The combined trains of laser pulses 16 and 20 are directed via a scanhead 26 (that scans in mutually orthogonal x and y directions), into a microscope 28 that includes optics 30 that direct and focus the combined trains of laser pulses 23 and 20 into the focal volume, e.g., via a mirror 32. The illumination from the focal volume is directed by a condenser 33 onto an optical detector 36, and the modulated beam ω2 (e.g., the Stokes beam) is blocked by an optical filter 34, such that the optical detector 36, such as a photodiode, measures the intensity of the other beam ω1 (e.g., the pump beam) only.

The train of laser pulses 23 is modulated at modulation frequency f, by a modulation system that includes, for example, a modulator 38, a controller 40, and a modulation source 41. The modulation source provides a common modulation control signal 42 to the controller 40 as well as to a signal processor 44. The integrated intensity of substantially all frequency components of the first pulse train 46 from the optical detector 36 is provided to the signal processor 44, and the modulation (amplitude and/or phase) of the integrated intensity of substantially all the optical frequency components of the train of laser pulses 20 due to the non-linear interaction of the train of laser pulses 23 with the train of laser pulses 20 in the focal volume is detected at the modulation frequency f to provide a pixel of an image to a microscopy control computer 48. The microscopy control computer 48 is employed as an imaging system, and further provides user control of the scanhead 26 as shown at 50.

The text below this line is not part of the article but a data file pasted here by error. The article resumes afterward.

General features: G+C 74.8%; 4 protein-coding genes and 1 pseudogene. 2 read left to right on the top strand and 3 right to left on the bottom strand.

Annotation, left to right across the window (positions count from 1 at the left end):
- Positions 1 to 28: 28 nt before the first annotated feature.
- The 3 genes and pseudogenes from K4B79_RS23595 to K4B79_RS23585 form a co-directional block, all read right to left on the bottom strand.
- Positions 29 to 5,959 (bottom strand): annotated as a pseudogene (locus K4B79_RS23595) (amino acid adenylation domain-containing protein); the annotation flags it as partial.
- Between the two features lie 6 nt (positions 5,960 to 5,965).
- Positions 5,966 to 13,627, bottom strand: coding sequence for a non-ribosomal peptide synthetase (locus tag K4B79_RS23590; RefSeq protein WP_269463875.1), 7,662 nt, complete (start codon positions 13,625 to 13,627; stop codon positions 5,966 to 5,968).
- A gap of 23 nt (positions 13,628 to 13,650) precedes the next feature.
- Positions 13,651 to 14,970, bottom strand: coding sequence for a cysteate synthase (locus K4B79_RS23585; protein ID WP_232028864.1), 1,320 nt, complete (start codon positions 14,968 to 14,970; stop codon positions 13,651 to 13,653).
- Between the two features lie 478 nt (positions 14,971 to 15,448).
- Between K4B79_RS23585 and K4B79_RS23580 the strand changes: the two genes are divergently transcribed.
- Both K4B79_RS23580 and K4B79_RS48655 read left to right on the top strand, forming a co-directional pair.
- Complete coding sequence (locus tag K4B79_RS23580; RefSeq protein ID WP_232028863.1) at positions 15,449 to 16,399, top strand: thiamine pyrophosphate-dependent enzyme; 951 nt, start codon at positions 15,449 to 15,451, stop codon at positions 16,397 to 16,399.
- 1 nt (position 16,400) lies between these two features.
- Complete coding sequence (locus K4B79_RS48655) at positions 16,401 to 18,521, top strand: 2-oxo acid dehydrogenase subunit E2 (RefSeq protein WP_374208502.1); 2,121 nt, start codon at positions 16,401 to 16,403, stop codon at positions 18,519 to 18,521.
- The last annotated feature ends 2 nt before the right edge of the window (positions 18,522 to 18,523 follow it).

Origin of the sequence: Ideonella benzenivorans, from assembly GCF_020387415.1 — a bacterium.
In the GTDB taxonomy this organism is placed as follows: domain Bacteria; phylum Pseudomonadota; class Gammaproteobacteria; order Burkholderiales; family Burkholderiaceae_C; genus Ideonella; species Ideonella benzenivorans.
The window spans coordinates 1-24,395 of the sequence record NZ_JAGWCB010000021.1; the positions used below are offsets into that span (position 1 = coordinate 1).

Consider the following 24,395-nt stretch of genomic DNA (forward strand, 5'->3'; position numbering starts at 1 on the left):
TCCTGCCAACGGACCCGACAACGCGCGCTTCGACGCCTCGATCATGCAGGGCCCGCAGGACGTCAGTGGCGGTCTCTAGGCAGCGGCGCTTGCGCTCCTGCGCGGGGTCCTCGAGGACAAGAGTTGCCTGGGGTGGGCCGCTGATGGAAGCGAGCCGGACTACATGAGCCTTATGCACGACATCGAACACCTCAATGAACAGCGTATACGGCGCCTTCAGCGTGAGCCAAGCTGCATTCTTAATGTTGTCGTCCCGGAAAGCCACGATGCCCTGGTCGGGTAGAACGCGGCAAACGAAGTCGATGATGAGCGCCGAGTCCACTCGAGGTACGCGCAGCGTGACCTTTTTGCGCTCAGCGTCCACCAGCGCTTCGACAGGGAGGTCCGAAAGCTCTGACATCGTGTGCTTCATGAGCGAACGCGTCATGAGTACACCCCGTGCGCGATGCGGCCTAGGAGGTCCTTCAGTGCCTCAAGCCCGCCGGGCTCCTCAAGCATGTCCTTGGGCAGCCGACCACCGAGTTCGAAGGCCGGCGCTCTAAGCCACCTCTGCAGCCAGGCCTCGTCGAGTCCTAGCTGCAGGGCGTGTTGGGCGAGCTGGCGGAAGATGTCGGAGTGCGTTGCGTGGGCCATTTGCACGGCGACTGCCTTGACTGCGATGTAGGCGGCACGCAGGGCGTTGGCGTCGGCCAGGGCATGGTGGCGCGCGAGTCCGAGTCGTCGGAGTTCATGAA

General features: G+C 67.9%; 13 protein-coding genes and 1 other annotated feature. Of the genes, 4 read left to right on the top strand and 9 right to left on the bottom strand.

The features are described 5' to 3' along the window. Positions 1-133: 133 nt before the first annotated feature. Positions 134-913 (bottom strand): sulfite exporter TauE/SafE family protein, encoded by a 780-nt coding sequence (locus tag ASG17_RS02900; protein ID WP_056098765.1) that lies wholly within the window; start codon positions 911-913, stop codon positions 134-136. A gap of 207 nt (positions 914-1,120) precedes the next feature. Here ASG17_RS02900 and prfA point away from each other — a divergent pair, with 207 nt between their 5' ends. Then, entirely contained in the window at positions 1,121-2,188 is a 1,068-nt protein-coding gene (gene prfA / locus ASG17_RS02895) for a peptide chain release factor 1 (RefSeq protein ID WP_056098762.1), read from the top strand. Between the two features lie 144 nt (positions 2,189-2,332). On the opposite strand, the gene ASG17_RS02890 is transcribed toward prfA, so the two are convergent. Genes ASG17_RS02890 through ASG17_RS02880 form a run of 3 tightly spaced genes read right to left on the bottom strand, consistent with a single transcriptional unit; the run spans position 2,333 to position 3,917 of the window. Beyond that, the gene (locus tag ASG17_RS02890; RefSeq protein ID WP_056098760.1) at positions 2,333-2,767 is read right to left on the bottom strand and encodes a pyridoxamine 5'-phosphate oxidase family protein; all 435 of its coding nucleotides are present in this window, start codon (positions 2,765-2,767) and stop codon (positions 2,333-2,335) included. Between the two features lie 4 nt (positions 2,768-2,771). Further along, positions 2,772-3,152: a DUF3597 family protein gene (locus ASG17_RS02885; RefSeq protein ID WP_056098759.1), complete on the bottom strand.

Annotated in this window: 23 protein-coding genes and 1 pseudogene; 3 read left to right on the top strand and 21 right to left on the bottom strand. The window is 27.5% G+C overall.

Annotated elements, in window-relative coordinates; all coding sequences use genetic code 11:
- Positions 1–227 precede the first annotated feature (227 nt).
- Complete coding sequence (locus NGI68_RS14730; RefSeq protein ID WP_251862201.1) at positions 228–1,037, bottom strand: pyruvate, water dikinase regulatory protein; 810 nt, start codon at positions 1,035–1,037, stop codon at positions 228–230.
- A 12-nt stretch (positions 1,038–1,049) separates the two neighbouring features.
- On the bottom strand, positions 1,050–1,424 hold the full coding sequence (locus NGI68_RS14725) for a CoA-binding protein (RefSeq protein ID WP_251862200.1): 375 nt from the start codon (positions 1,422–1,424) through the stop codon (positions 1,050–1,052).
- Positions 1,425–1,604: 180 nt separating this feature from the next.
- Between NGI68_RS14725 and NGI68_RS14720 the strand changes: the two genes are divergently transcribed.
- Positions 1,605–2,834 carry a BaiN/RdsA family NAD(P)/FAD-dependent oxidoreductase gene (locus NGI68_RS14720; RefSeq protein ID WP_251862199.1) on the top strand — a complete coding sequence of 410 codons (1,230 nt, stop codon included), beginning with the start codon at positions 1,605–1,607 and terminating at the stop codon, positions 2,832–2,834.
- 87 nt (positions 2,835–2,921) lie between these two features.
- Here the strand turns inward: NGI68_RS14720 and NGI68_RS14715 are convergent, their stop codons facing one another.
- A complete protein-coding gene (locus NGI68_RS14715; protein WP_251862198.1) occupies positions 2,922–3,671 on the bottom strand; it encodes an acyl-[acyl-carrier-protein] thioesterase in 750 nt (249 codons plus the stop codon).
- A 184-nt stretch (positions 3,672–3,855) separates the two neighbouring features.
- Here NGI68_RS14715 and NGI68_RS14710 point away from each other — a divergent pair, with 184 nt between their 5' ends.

In accordance with an embodiment, the modulation system may provide amplitude modulation of the ω2 beam to provide a modulated ω2 pulse train 23 such that only alternating pulses of the ω2 pulse train (16 shown in FIG. 1) are coincident with the pulses of the ω1 pulse train 20 as shown in FIG. 2A. Such amplitude modulation of the ω2 beam may be achieved using a Pockel cell and polarization analyzer as the modulator 38, and a Pockel cell driver as the controller 40. FIG. 2A shows an illustrative example in which the modulation rate is half the repetition rate of the laser such that every other pulse of the original ω2 pulse train is reduced in amplitude (as shown at 62) to provide that stimulated Raman scattering does not substantially occur in the focal volume with the pulses having the reduced amplitude. If the modulation rate is of the same order of the repetition rate of the laser, countdown electronics must be utilized to guarantee the synchronization (phase) between the modulation and the pulse train. A wide variety of different modulation rates are also possible. In further embodiments, the contrast pulses 62 may have an amplitude that is substantially zero by switching off the pulses at the modulation frequency, for example using an electro-optic modulator (such as a MEMs device or a galvanometric scanner) or an acousto-optic modulator.